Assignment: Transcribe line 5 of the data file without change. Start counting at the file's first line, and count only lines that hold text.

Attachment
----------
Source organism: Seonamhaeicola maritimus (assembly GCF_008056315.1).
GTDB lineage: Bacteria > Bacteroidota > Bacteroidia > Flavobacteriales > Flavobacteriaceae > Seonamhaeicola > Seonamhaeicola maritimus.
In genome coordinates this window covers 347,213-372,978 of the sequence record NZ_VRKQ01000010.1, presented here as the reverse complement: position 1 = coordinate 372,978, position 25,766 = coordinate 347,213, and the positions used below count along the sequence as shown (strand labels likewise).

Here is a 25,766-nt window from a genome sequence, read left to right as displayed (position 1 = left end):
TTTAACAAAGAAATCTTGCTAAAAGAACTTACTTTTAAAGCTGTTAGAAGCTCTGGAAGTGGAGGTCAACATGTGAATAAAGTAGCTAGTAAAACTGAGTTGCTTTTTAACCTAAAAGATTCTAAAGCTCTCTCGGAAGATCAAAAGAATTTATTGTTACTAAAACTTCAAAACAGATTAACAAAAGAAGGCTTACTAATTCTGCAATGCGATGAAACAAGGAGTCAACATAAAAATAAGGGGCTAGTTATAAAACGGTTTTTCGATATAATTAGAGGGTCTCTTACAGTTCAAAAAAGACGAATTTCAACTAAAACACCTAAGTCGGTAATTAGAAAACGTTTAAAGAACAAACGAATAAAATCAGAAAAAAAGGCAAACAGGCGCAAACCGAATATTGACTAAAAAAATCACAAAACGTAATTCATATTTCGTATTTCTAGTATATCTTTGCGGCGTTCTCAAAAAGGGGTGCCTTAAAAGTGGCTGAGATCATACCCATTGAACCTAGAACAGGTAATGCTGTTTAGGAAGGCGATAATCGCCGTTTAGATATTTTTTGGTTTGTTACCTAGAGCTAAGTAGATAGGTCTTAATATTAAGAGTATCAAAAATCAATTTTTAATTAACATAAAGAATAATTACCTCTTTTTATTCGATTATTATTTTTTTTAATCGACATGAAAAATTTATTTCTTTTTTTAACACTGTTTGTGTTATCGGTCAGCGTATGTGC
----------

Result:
TTTAACAAAGAAATCTTGCTAAAAGAACTTACTTTTAAAGCTGTTAGAAGCTCTGGAAGTGGAGGTCAACATGTGAATAAAGTAGCTAGTAAAACTGAGTTGCTTTTTAACCTAAAAGATTCTAAAGCTCTCTCGGAAGATCAAAAGAATTTATTGTTACTAAAACTTCAAAACAGATTAACAAAAGAAGGCTTACTAATTCTGCAATGCGATGAAACAAGGAGTCAACATAAAAATAAGGGGCTAGTTATAAAACGGTTTTTCGATATAATTAGAGGGTCTCTTACAGTTCAAAAAAGACGAATTTCAACTAAAACACCTAAGTCGGTAATTAGAAAACGTTTAAAGAACAAACGAATAAAATCAGAAAAAAAGGCAAACAGGCGCAAACCGAATATTGACTAAAAAAATCACAAAACGTAATTCATATTTCGTATTTCTAGTATATCTTTGCGGCGTTCTCAAAAAGGGGTGCCTTAAAAGTGGCTGAGATCATACCCATTGAACCTAGAACAGGTAATGCTGTTTAGGAAGGCGATAATCGCCGTTTAGATATTTTTTGGTTTGTTACCTAGAGCTAAGTAGATAGGTCTTAATATTAAGAGTATCAAAAATCAATTTTTAATTAACATAAAGAATAATTACCTCTTTTTATTCGATTATTATTTTTTTTAATCGACATGAAAAATTTATTTCTTTTTTTAACACTGTTTGTGTTATCGGTCAGCGTATGTGC